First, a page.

Shelter closed to prevent spread of parvovirus

-A A +A
By Staff Reports

The Galax-Carroll-Grayson Animal Shelter will be closed through April 8 due to a suspected case of parvovirus at the shelter, according to a news release from City Manager Keith Barker.

Some puppies began showing symptoms of parvovirus after spending a couple of days at the shelter, Barker told the Gazette. The contagious disease is fatal to dogs.

They were taken to a local veterinarian, where they tested negative for parvo. However, they still had all of the symptoms.

The vet recommended they be euthanized to prevent potentially contaminating other dogs," Barker said. "We believe the puppies were probably in an incubation period when they came to the shelter."

Dogs that are taken into the facility are given a distemper and parvo vaccination upon intake, however this will not stop the disease if it already in place or in incubation. After the vaccination, it takes 26 to 29 days to build the immunization needed to combat the disease.

After talking to supervising veterinarian Dr. Fincher, it was decided that the shelter would close for a week to prevent further spread of the virus, Barker said.

The shelter will re-open on April 9.


What is parvo?
The canine parvovirus, sometimes truncated as “parvo,” is an acute and highly contagious disease. When the virus catches hold, it attacks rapidly producing cells in areas such as the lining of the gastrointestinal tract. It can particularly cause severe symptoms with puppies that don’t have the protection of maternal antibodies or vaccination.
Some cases can be treated by veterinary hospitalization, and vaccines can prevent infection. However, mortality rates reach up to 91 percent in untreated cases.

How do dogs get parvo?
Infected dogs pass the virus on in their stools for up to several weeks after they are infected. Other dogs pick up the virus orally through direct or indirect contact with the infected dog’s stool.
Parvo can be carried on the dog’s hair, feet, contaminated bedding, shoes or other objects that have been in direct contact with infected feces.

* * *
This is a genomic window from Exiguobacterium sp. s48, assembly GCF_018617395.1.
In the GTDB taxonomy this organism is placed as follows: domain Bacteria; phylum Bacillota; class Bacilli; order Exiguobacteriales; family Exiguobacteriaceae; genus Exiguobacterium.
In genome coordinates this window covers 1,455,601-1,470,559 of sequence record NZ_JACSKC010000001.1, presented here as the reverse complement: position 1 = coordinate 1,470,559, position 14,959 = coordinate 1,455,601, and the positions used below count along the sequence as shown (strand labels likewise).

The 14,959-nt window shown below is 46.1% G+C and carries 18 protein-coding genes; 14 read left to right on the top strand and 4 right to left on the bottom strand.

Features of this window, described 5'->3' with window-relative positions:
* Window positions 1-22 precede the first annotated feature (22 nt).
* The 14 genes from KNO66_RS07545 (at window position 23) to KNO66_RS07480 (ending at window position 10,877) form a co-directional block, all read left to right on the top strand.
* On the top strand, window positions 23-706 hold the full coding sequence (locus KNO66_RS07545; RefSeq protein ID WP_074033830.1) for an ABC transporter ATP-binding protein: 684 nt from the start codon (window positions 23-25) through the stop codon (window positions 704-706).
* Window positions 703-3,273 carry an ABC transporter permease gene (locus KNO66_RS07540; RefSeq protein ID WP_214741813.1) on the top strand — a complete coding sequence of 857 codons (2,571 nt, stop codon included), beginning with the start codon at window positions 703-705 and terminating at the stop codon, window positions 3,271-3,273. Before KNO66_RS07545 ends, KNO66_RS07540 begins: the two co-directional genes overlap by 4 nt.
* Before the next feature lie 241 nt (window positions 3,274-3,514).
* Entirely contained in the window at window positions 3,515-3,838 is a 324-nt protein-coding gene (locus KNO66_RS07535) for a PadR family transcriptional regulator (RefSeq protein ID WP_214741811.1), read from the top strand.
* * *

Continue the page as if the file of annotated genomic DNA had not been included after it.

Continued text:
Parvo can be passed on to dogs of any age, but it mostly attacks puppies from six to 12 weeks old.
Doberman Pinschers and Rottweilers are noted as breeds that are more vulnerable to the virus, and experience more severe symptoms. Why these breeds have a lower resistance is unknown.

What are the symptoms?
The virus has two forms: cardiac and intestinal.  Intestinal form causes symptoms such as vomiting and dysentery, while the cardiac form causes respiratory or cardiovascular failure.
After about a four- to five-day incubation period, symptoms including depression, vomiting and diarrhea set in. Fevers up to 106 degrees are also present in some cases. Dogs with these symptoms are in severe danger of dehydration, which leads to an imbalance of electrolytes.
The intestinal lining can also become compromised, causing blood and protein to leak into the intestines. This causes anemia and loss of protein, and endotoxemia due to endotoxins escaping into the bloodstream.
Dogs develop a strong odor in the later stages of infection, and their white blood cell levels fall.
Any or all of these factors eventually lead to shock and death.

How do I know if my dog has parvo?
If a dog develops symptoms of parvo, they should immediately be taken to a vet and tested for the virus. The chance of survival is larger if the virus is found quickly.

How can I prevent parvo?
Prevention is the only way to ensure that a puppy or dog remains free of the virus. The virus itself is extremely dangerous, and very hard to kill. It survives extremely cold and hot temperatures, and the only effective household cleaner that kills the virus is bleach.
To ensure that pets are safe against parvo, seek an immunization from a veterinarian.
A dog that recovers from parvo can remain contagious for up to six weeks, so quarantine is especially important in preventing the spread of the disease.
Parvo can be devastating both for dogs and their owners, but a little prevention goes a long way in keeping pets healthy and happy. Always keep pets up to date on their check-ups and vaccinations to prevent parvo and other health risks.